Stratfor News Analysis
The Geography of Recession
By Peter Zeihan
The global recession is the biggest development in the global system in the year to date. In the United States, it has become almost dogma that the recession is the worst since the Great Depression. But this is only one of a wealth of misperceptions about whom the downturn is hurting most, and why.
Let’s begin with some simple numbers.
As one can see in the chart, the U.S. recession at this point is only the worst since 1982, not the 1930s, and it pales in comparison to what is occurring in the rest of the world. (Figures for China have not been included, in part because of the unreliability of Chinese statistics, but also because the country’s financial system is so radically different from the rest of the world as to make such comparisons misleading. For more, read the China section below.)
But didn’t the recession begin in the United States? That it did, but the American system is far more stable, durable and flexible than most of the other global economies, in large part thanks to the country’s geography. To understand how place shapes economics, we need to take a giant step back from the gloom and doom of the current moment and examine the long-term picture of why different regions follow different economic paths.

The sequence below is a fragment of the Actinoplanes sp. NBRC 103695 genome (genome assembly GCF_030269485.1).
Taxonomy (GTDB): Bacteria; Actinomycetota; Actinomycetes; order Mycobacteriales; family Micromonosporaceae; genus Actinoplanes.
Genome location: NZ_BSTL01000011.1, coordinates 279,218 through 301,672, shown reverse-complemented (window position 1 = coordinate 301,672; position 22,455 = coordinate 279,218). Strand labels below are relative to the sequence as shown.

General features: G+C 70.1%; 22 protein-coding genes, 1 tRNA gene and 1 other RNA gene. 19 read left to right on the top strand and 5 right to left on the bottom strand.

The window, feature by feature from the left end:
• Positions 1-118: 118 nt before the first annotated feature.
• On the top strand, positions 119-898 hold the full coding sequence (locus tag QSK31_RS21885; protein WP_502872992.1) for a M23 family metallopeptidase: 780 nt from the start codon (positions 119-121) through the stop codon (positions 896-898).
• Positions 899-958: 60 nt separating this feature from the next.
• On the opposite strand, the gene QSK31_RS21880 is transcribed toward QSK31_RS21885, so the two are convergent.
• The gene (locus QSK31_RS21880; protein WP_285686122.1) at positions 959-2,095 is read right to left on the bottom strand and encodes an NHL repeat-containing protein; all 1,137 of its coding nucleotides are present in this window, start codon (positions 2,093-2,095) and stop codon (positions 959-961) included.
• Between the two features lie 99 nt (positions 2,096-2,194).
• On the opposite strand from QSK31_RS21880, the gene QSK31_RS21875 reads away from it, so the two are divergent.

The United States and the Free Market
The most important aspect of the United States is not simply its sheer size, but the size of its usable land. Russia and China may both be similar-sized in absolute terms, but the vast majority of Russian and Chinese land is useless for agriculture, habitation or development. In contrast, courtesy of the Midwest, the United States boasts the world’s largest contiguous mass of arable land — and that mass does not include the hardly inconsequential chunks of usable territory on both the West and East coasts.
Second is the American maritime transport system. The Mississippi River, linked as it is to the Red, Missouri, Ohio and Tennessee rivers, comprises the largest interconnected network of navigable rivers in the world. In the San Francisco Bay, Chesapeake Bay and Long Island Sound/New York Bay, the United States has three of the world’s largest and best natural harbors. The series of barrier islands a few miles off the shores of Texas and the East Coast form a water-based highway — an Intracoastal Waterway — that shields American coastal shipping from all but the worst that the elements can throw at ships and ports.